It's not about quarterly results.
It's absolutely not about what the stock does in the next few days, weeks, or even years.
It will be interesting to see what Buffett has to say about IBM at some point down the road. Maybe he's already concluded that buying IBM's stock wasn't a brilliant move on his part. If history is any guide he will make it clear if and when he considers it a mistake.
My own expectation is that IBM's specific challenges aren't going away anytime soon. Still, while IBM is not exactly my favorite business in the world, I do still plan to maintain a small long position.**
Errors of commission, where it's rather obvious what went wrong and how costly it ended up being, aren't necessarily the biggest problem for investors. Buffett has in the past emphasized the very costly, less explicit, but sometimes at least as important errors of omission. In recent years I've probably made too few errors of commission but too many errors of omission.***
Too few errors of commission may seem like an odd self-criticism but, in attempting to avoid possible losses, I sometimes end up not owning (or owning too little) of something sensible (when it was cheap enough to buy). So the too few errors of commission directly relates to making too many errors of omission. The power of loss aversion no doubt contributes to this. The risk that shares at a particular point in time sell at a reasonable discount to value might soon get too expensive to buy is a real one. Think about how many good businesses had shares that were selling at substantial discounts to value not all that long ago. The situation is very different these days.The avoidance of permanent loss should, of course, be the top priority. The tough part is not allowing that prime objective to get in the way of doing something sensible when the opportunity presents itself. It's easy to focus too much on the possibility of loss and not enough on well understood missed opportunities.
Investing always comes down to working within one's own limits. I don't doubt for a minute that others do a better job finding a good balance.
So the more explicit mistakes -- those of commission -- are not necessarily the most costly. There have been many times where I own a small amount of something when I should own a lot. It's a weakness that I've attempted to fix but, while some progress has been made, it's rather amazing how often I still end up owning too few shares of a business that I like and think I understand well.
It's worth pointing out that I'm not talking about missing the next transformational business. If I don't buy the next Facebook (FB) that's not a mistake even if it proves to produce a brilliant investment outcome. I'll almost always miss those kind of opportunities and I'm fine with it. That sort of thing is almost always going to be well outside my own "circle of competence". If I don't know how to value a business (within a narrow enough range), and it can't be bought at a nice discount to that estimate, the right move is to avoid.
Some might choose to focus on investments that went right and gloss over those that did not.
Successful investing requires a serious assessment of what didn't go right and why.
I'd add that few of us are able to understand how to value lots of different businesses.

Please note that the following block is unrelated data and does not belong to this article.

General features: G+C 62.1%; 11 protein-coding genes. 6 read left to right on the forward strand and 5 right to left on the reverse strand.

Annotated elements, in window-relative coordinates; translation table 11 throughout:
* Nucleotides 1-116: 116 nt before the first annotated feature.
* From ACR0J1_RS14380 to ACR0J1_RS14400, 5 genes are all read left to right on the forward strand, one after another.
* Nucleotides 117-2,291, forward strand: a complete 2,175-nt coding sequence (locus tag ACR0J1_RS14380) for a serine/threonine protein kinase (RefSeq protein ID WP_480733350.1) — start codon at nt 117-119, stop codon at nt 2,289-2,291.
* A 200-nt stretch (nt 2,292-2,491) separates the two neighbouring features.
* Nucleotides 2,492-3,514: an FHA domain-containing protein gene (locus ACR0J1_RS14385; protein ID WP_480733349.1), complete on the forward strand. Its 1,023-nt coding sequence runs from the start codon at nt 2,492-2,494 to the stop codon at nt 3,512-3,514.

"If you are really a value investor and do deep research, how many investments can you be involved in at the same time? If you are a high-frequency trader, you could trade 100 securities today. The real value investors are lucky if they can do 10 investments at a time." - Marty Whitman in this Barron's Interview
For me, it's important to stick to what I understand and, more importantly, knowing what I don't really understand. Maybe others can truly understand hundreds of different stocks but I'm more than a bit skeptical of this.
Some commentators seem willing to offer opinions on just about every investment alternative that comes up. Well, if someone has an opinion on just about every investment that's out there, it's probably going to be tough to figure which ones they truly understand.
I'm always impressed when someone responds with something along the lines of "I don't know".
Established a long position in BRKb at much lower than recent market prices; small long position in IBM established at slightly higher than recent market prices.
Buffett's Purchase of IBM Revisited
Why Buffett Wants IBM's Shares "To Languish"
Buffett on IBM: Berkshire Buys Big Blue
* IBM should earn ~ $ 16 per share this year. The company earned $ 11.52 per share in 2010 and $ 4.93 per share in 2004. That's certainly not a bad decade of performance for a larger company. The question is, of course, what will happen in the future. Maybe IBM's earnings are about to meaningfully decline. Does what happened this past decade say much about what's in store going forward? It may not. There's certainly no guarantee that the current earnings power will be persistent. That's only one of the many important judgments -- some easily quantifiable, many that are not -- any investor has to make.
** My position in the stock would change if the core business economics were to become materially altered, prospects have been misjudged by me (more likely to happen with IBM than some of my other investments), or maybe if opportunity costs come into play. If it does end up working out okay as an investment, it's going to be over a rather long time horizon. In fact, I won't be surprised if IBM's stock continues to disappoint for quite a while. In other words, those who like to profit from near-term price action will likely, and understandably, not find much use for it. The speculator naturally has a very different set of priorities.
*** Some focus on the risk of temporary loss but forget to consider the risk of losing the chance to own something sensible when it becomes available at an attractive price.